In fact, a recent Nationwide 8th Annual Social Security Consumer Survey, which was conducted by the Harris Poll on behalf of the Nationwide Retirement Institute, found that more than 70 percent of American adults actually believe that the Social Security program will eventually run out of money.
And what the fallout from the ongoing coronavirus pandemic is helping to accomplish is that the program could essentially go bankrupt much earlier—a full five years—than what was previously predicted.
“It seems that the date of insolvency of SS has crept sooner—perhaps as early as 2029,” Olivia Mitchell, a professor at the University of Pennsylvania’s Wharton School of Business and director of its Pension Research Council, said in a recent Wharton podcast.
“So, that’s in eight years. And that’s partly a function of a lot of people having lost their jobs, so they’re not paying in (to) Social Security. Some people have retired early, so they’re claiming earlier and therefore drawing down,” she added.
According to the 2020 annual report from the board of trustees of the Federal Old-Age and Survivors Insurance Trust Fund and Federal Disability Insurance Trust Fund, it was able to project that the Social Security program’s reserves will be fully depleted by the year 2035 and that annual taxes will cover only roughly 75 percent of the benefits each year after that.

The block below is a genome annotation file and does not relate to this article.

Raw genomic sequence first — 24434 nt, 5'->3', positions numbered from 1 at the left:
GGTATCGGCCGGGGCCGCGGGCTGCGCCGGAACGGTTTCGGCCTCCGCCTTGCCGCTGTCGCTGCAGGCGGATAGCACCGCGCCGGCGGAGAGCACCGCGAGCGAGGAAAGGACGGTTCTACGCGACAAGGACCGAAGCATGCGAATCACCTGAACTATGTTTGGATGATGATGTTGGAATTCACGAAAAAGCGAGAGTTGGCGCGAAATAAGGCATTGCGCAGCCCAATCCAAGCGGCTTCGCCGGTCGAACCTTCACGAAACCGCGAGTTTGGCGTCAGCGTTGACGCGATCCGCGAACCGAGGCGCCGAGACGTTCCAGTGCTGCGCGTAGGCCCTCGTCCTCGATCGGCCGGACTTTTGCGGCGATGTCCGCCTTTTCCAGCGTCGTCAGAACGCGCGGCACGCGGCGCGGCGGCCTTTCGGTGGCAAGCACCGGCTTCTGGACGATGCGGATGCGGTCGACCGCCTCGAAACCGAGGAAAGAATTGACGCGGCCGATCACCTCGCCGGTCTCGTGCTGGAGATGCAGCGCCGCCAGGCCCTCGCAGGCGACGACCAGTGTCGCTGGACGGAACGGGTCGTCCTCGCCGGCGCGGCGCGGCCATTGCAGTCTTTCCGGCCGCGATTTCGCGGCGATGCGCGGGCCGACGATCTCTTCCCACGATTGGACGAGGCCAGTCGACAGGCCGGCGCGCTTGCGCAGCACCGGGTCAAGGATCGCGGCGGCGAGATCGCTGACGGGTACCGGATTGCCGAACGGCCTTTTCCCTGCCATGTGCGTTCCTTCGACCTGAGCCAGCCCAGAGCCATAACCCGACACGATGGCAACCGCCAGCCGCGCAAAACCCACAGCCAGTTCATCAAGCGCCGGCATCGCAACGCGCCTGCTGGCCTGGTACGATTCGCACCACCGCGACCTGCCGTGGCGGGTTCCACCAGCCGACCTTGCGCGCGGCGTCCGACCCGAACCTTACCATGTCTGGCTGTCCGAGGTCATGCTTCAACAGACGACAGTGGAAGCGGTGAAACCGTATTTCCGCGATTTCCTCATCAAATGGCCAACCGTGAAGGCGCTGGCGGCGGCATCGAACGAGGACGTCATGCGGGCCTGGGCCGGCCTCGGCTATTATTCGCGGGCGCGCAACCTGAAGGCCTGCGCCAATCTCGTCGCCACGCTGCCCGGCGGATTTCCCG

The new report for this year, though, still hasn’t seen the light of day.
“This year the trustees are very late,” Mitchell noted.
“They have not issued their report, and it’s August. They’re supposed to put it out in March or April. So, nobody really knows what the numbers are going to be,” she continued.
Worry Over Nothing?
However, could all of this constant worrying about the program be overblown? According to AARP, it really may be.
“As long as workers and employers pay payroll taxes, Social Security will not run out of money. It’s a pay-as-you-go system: Revenue coming in from FICA (Federal Insurance Contributions Act) and SECA (Self-Employed Contributions Act) taxes largely cover the benefits going out,” the group writes.
“Social Security does face funding challenges. … (but) to avoid that outcome, Congress would need to take steps to shore up Social Security’s finances, as it did in 1983, the last time the program nearly depleted its reserves. The steps then included raising the full retirement age, increasing the payroll tax rate and introducing an income tax on benefits,” it continues.
Ethen Kim Lieser is a Washington state-based Science and Tech Editor who has held posts at Google, The Korea Herald, Lincoln Journal Star, AsianWeek, and Arirang TV. Follow or contact him on LinkedIn.